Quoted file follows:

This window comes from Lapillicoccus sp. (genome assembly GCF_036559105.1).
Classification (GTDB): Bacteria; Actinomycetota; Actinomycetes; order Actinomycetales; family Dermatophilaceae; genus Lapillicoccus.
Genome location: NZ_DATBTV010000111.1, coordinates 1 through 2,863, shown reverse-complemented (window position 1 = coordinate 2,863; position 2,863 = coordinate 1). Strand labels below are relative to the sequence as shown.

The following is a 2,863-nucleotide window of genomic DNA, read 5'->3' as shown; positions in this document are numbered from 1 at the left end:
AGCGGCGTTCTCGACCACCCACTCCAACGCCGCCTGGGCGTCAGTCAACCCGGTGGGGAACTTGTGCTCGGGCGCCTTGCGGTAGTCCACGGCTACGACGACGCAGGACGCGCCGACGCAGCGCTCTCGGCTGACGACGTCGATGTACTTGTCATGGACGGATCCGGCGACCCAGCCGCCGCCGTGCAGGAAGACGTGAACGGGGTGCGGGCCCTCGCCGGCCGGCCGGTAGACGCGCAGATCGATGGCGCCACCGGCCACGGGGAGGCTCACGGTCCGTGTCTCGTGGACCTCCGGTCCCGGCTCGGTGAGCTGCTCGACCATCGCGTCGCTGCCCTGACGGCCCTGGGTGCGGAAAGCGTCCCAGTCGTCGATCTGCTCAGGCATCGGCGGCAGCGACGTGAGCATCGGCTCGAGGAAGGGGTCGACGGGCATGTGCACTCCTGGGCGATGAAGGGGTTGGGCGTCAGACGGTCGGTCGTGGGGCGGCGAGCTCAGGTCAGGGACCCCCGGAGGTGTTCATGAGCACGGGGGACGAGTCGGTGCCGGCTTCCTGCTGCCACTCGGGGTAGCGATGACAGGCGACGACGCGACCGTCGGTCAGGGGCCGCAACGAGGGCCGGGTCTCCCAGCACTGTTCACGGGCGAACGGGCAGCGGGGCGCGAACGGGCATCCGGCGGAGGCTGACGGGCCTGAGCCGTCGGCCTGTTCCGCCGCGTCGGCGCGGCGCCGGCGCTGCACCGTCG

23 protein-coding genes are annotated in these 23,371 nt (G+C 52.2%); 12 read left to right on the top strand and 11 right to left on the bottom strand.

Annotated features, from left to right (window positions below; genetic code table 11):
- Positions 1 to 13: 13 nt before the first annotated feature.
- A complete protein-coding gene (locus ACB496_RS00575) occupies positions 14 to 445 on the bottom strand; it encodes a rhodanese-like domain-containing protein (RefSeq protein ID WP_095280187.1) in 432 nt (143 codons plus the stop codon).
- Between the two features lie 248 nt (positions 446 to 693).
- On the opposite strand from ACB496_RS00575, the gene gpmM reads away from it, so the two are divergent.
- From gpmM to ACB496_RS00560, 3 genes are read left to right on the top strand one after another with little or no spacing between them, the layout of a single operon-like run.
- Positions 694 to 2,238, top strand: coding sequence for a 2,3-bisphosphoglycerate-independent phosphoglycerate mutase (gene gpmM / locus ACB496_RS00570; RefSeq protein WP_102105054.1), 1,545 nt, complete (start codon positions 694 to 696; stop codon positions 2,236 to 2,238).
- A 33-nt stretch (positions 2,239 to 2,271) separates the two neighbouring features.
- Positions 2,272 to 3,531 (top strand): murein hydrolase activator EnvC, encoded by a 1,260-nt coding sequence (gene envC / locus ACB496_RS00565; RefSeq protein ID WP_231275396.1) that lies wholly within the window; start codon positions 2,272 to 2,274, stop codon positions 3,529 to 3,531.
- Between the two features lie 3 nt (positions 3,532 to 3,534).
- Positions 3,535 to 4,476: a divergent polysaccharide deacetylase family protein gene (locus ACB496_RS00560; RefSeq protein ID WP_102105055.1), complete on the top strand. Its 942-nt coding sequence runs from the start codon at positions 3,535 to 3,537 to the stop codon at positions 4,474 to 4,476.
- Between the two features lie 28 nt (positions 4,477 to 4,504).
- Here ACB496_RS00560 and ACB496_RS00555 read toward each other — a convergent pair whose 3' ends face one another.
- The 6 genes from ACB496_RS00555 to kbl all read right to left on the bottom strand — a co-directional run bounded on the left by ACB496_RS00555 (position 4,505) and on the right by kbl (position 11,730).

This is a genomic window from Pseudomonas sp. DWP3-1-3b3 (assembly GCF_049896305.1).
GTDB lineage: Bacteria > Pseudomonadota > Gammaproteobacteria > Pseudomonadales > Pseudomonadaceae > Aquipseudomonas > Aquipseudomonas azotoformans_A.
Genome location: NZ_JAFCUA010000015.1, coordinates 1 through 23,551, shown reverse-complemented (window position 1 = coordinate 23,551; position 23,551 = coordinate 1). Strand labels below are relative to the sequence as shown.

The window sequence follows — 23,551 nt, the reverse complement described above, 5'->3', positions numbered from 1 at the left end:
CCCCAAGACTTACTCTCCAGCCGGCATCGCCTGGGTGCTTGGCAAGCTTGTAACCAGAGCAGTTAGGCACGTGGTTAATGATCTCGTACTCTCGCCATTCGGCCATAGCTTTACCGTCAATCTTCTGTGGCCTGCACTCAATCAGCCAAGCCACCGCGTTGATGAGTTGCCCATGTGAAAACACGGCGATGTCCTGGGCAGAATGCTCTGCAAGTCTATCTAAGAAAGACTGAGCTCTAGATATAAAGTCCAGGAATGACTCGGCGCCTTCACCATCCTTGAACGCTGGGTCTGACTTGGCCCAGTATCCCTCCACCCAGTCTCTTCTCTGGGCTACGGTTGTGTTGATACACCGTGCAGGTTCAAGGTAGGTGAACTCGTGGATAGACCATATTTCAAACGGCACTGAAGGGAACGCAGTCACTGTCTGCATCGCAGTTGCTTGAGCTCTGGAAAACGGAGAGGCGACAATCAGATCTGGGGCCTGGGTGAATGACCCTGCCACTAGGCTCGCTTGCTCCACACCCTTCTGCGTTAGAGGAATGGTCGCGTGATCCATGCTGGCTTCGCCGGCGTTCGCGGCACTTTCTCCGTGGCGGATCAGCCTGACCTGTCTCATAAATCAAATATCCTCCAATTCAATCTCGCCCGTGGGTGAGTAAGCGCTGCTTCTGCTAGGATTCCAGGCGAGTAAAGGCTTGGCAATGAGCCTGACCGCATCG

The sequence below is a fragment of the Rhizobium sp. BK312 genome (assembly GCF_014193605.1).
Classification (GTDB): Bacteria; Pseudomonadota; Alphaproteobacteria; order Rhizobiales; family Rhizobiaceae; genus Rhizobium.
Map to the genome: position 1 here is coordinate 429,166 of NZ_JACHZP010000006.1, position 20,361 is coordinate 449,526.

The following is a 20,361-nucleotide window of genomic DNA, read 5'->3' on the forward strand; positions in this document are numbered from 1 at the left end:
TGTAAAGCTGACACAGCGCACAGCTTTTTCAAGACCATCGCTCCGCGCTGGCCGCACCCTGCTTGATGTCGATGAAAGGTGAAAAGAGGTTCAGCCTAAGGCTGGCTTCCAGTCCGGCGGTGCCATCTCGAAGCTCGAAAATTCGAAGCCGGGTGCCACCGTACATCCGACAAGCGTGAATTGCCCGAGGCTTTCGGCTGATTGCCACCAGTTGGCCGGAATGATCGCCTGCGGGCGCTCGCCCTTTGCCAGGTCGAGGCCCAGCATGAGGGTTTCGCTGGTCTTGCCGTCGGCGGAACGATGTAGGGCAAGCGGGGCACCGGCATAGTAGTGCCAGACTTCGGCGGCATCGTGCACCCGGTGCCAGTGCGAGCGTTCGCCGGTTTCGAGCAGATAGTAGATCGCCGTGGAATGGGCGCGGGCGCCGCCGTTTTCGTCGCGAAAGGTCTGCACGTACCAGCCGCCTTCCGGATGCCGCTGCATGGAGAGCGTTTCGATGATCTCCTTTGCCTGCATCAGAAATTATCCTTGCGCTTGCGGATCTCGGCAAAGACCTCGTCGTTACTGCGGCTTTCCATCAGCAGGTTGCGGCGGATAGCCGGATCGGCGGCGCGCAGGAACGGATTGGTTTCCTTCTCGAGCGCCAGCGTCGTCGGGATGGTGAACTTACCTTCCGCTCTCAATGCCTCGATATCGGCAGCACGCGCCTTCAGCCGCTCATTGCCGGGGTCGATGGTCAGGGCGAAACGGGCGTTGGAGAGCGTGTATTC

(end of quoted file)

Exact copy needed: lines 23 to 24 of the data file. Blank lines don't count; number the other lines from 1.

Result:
Genome location: NZ_JAFCUA010000015.1, coordinates 1 through 23,551, shown reverse-complemented (window position 1 = coordinate 23,551; position 23,551 = coordinate 1). Strand labels below are relative to the sequence as shown.

The window sequence follows — 23,551 nt, the reverse complement described above, 5'->3', positions numbered from 1 at the left end: